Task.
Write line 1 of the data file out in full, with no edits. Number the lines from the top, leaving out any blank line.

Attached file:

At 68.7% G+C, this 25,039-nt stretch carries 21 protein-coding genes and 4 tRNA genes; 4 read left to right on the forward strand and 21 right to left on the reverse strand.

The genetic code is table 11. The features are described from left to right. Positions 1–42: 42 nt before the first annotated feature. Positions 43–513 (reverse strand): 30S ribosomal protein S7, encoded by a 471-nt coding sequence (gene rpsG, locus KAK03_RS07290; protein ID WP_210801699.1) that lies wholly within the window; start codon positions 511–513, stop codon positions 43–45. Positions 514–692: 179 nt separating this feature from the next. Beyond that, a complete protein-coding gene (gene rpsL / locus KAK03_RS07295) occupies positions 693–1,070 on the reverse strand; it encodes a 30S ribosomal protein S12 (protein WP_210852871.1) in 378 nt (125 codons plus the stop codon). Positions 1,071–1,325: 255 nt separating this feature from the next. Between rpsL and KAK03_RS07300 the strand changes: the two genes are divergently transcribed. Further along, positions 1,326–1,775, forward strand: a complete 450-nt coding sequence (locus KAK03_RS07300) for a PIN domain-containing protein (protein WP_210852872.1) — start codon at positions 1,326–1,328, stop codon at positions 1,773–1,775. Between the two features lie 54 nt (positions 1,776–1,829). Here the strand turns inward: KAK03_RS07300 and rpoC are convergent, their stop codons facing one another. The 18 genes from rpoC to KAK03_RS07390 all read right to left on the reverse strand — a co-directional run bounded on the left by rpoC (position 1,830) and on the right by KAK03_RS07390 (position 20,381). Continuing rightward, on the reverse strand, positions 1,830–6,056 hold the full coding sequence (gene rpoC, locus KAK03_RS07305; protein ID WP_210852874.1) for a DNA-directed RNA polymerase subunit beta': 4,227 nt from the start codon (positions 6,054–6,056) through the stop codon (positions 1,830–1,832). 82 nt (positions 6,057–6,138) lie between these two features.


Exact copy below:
At 68.7% G+C, this 25,039-nt stretch carries 21 protein-coding genes and 4 tRNA genes; 4 read left to right on the forward strand and 21 right to left on the reverse strand.